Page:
Prediction of true nodal status in patients with pathological lymph node negative upper tract urothelial carcinoma at radical nephroureterectomy

Evanguelos Xylinas, Michael Rink, Vitaly Margulis, Talia Faison, Evi Comploj, Giacomo Novara, Jay D. Raman, Yair Lotan, Bertrand Guillonneau, Alon Weizer, Armin Pycha, Douglas S. Scherr, Christian Seitz, Maxine Sun, Quoc Dien Trinh, Pierre I. Karakiewicz, Francesco Montorsi, Marc Zerbib, Mithat Gönen, Shahrokh F. Shariat

Research output: Contribution to journalArticle

25 Citations (Scopus)

Abstract

Purpose: The role of lymph node dissection is still controversial in patients treated with radical nephroureterectomy for upper tract urothelial cancer. We developed a pathological nodal staging model that allows quantification of the likelihood that a patient with pathologically node negative disease has, indeed, no lymph node metastasis. Materials and Methods: We analyzed data on 814 patients treated with radical nephroureterectomy and lymph node dissection, and estimated the sensitivity of pathological nodal staging using a β-binomial model. We developed a pathological nodal staging score that represents the probability that a case is correctly staged as node negative. Results: A median of 5 lymph nodes (range 1 to 46) was removed and 593 patients (73%) had pN0 disease. The probability of missing lymph node metastasis decreased as the number of nodes examined increased. If only a single node was examined, 44% of patients would have been misclassified as having pN0 disease while harboring lymph node metastasis. Even when 5 nodes were examined, 12% of patients would have been misclassified. The proportion of those with a positive node increased with advancing pathological T stage and lymphovascular invasion. Patients with pT0-Ta-Tis-T1/lymphovascular invasion had more than a 95% chance of correct pathological nodal staging with 2 examined nodes. However, if a patient had pT3-T4 and positive lymphovascular invasion, even 20 examined lymph nodes did not attain 95% accuracy. Conclusions: Lymph node dissection provides more accurate staging and prediction of survival. The number of examined nodes needed for adequate staging depends on pT stage and lymphovascular invasion. We developed a tool to estimate the likelihood of false-negative lymph node metastasis, which could help refine clinical decision making regarding the administration of adjuvant chemotherapy.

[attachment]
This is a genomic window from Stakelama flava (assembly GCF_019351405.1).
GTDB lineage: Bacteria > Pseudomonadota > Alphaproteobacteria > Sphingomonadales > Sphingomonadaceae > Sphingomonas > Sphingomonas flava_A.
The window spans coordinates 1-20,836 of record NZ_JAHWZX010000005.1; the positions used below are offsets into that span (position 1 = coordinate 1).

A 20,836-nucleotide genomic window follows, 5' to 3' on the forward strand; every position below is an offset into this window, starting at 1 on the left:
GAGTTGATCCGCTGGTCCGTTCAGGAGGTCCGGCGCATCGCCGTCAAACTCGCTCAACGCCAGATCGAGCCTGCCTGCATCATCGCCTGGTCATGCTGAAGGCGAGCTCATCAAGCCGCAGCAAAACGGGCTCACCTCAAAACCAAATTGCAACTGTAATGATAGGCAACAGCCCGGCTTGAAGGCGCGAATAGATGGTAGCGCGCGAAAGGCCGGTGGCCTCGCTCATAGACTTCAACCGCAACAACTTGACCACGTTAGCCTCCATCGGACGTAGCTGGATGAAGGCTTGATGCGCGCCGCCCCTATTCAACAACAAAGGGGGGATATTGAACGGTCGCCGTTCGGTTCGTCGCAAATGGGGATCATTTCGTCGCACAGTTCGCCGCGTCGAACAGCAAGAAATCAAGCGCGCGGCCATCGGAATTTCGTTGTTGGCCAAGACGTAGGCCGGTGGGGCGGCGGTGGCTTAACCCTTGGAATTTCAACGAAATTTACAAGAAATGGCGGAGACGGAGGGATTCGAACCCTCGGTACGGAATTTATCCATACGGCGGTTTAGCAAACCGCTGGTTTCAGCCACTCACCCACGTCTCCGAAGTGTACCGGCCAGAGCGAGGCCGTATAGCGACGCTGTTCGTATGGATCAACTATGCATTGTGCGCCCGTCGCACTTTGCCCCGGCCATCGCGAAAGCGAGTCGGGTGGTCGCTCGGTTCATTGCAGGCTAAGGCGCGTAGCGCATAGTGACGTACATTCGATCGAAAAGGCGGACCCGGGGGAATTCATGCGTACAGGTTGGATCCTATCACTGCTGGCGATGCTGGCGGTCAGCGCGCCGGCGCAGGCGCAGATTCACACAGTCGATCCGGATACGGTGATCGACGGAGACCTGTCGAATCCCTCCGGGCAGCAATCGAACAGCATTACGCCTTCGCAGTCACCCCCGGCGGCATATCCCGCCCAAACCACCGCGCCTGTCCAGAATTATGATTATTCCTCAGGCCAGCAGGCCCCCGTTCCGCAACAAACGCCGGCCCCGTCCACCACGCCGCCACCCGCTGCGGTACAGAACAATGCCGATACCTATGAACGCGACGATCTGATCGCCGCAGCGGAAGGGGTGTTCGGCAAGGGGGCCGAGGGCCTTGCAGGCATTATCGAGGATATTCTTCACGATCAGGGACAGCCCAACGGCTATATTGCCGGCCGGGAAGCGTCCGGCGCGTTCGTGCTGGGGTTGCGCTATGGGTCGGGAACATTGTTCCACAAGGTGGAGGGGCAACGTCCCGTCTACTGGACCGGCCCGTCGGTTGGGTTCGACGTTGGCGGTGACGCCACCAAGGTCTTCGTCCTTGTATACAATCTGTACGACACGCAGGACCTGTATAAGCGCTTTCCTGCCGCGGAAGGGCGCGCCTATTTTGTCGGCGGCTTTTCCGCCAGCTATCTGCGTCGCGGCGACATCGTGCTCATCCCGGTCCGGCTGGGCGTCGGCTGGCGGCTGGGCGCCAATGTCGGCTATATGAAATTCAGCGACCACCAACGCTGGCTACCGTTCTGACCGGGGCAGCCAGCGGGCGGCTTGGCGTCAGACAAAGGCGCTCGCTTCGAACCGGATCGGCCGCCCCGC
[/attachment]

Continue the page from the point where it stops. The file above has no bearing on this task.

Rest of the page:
Original languageEnglish
Pages (from-to)468-473
Number of pages6
JournalJournal of Urology
Volume189
Issue number2
DOIs
Publication statusPublished - Feb 2013

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Lymph Nodes
Carcinoma
Lymph Node Excision
Neoplasm Metastasis
Statistical Models
Adjuvant Chemotherapy
Survival
Neoplasms

Keywords

  • carcinoma
  • forecasting
  • lymph node dissection
  • urinary tract
  • urothelium

ASJC Scopus subject areas

  • Urology

Cite this

Prediction of true nodal status in patients with pathological lymph node negative upper tract urothelial carcinoma at radical nephroureterectomy. / Xylinas, Evanguelos; Rink, Michael; Margulis, Vitaly; Faison, Talia; Comploj, Evi; Novara, Giacomo; Raman, Jay D.; Lotan, Yair; Guillonneau, Bertrand; Weizer, Alon; Pycha, Armin; Scherr, Douglas S.; Seitz, Christian; Sun, Maxine; Trinh, Quoc Dien; Karakiewicz, Pierre I.; Montorsi, Francesco; Zerbib, Marc; Gönen, Mithat; Shariat, Shahrokh F.

In: Journal of Urology, Vol. 189, No. 2, 02.2013, p. 468-473.

Research output: Contribution to journalArticle

Xylinas, E, Rink, M, Margulis, V, Faison, T, Comploj, E, Novara, G, Raman, JD, Lotan, Y, Guillonneau, B, Weizer, A, Pycha, A, Scherr, DS, Seitz, C, Sun, M, Trinh, QD, Karakiewicz, PI, Montorsi, F, Zerbib, M, Gönen, M & Shariat, SF 2013, 'Prediction of true nodal status in patients with pathological lymph node negative upper tract urothelial carcinoma at radical nephroureterectomy', Journal of Urology, vol. 189, no. 2, pp. 468-473. https://doi.org/10.1016/j.juro.2012.09.036
Xylinas, Evanguelos ; Rink, Michael ; Margulis, Vitaly ; Faison, Talia ; Comploj, Evi ; Novara, Giacomo ; Raman, Jay D. ; Lotan, Yair ; Guillonneau, Bertrand ; Weizer, Alon ; Pycha, Armin ; Scherr, Douglas S. ; Seitz, Christian ; Sun, Maxine ; Trinh, Quoc Dien ; Karakiewicz, Pierre I. ; Montorsi, Francesco ; Zerbib, Marc ; Gönen, Mithat ; Shariat, Shahrokh F. / Prediction of true nodal status in patients with pathological lymph node negative upper tract urothelial carcinoma at radical nephroureterectomy. In: Journal of Urology. 2013 ; Vol. 189, No. 2. pp. 468-473.